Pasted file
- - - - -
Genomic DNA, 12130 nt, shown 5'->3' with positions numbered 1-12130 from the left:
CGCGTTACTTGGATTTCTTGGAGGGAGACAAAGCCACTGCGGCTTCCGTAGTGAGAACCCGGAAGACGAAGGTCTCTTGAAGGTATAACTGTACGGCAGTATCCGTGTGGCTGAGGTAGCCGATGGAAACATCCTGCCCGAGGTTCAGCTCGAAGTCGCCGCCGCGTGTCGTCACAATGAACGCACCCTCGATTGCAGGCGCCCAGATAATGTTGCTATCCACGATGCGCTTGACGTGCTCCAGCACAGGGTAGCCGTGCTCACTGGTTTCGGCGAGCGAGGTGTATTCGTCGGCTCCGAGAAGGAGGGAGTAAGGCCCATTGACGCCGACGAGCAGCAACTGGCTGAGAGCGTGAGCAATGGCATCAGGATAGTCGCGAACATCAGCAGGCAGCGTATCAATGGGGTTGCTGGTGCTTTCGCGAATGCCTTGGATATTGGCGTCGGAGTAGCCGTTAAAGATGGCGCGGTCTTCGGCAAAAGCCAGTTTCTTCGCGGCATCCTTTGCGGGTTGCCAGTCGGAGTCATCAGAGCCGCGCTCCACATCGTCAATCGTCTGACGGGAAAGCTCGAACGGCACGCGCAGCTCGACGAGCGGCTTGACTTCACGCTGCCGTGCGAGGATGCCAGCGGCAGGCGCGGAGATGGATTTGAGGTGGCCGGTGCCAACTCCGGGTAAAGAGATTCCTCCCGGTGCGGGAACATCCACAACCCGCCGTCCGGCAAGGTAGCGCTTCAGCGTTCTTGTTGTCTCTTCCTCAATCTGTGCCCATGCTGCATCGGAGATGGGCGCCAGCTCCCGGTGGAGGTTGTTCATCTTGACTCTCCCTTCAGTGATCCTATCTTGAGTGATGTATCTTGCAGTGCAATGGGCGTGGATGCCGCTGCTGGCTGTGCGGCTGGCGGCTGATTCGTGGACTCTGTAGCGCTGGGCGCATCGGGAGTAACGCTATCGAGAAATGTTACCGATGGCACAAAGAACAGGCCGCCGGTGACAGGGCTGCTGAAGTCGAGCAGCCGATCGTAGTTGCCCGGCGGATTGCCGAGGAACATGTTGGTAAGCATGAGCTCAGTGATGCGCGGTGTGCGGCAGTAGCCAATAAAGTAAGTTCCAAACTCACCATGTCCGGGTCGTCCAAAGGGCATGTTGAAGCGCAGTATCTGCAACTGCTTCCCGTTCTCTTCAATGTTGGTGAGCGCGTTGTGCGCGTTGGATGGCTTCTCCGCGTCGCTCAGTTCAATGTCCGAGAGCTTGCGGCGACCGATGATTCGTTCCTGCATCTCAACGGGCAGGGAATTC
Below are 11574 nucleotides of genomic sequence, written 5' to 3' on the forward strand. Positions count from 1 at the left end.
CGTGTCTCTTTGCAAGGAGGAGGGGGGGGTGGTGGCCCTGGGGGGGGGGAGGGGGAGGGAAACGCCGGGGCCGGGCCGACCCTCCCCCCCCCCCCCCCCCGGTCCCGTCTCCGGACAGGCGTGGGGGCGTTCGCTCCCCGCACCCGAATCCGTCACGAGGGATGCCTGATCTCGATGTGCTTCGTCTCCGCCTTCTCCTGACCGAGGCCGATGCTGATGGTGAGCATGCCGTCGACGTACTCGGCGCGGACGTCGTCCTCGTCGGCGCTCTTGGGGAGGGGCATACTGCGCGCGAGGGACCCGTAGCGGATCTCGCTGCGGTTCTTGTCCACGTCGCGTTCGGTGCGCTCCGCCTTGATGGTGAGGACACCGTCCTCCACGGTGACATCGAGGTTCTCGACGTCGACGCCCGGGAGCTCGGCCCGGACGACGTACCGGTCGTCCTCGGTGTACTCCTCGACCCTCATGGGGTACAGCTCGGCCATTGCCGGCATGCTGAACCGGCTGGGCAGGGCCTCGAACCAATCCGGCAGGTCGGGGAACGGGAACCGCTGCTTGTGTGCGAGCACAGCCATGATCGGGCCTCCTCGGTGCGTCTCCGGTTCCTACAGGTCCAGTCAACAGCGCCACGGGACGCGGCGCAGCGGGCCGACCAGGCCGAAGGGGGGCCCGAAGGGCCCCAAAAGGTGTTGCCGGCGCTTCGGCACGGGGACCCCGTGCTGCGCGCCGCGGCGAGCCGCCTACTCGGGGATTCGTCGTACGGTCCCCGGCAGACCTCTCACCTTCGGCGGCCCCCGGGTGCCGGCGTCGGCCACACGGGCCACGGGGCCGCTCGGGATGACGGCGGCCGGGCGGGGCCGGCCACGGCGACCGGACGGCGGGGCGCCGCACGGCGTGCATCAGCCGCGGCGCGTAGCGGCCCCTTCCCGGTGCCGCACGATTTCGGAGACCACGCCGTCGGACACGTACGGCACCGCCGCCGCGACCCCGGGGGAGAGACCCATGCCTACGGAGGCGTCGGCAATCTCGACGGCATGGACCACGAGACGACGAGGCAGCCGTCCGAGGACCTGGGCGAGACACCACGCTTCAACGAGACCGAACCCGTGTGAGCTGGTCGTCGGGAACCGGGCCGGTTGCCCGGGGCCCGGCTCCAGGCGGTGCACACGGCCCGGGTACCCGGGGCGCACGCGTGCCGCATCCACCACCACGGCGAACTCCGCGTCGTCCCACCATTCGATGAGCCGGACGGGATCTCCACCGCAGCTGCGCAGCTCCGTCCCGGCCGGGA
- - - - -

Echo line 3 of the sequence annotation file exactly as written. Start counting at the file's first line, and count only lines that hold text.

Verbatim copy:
Below are 11574 nucleotides of genomic sequence, written 5' to 3' on the forward strand. Positions count from 1 at the left end.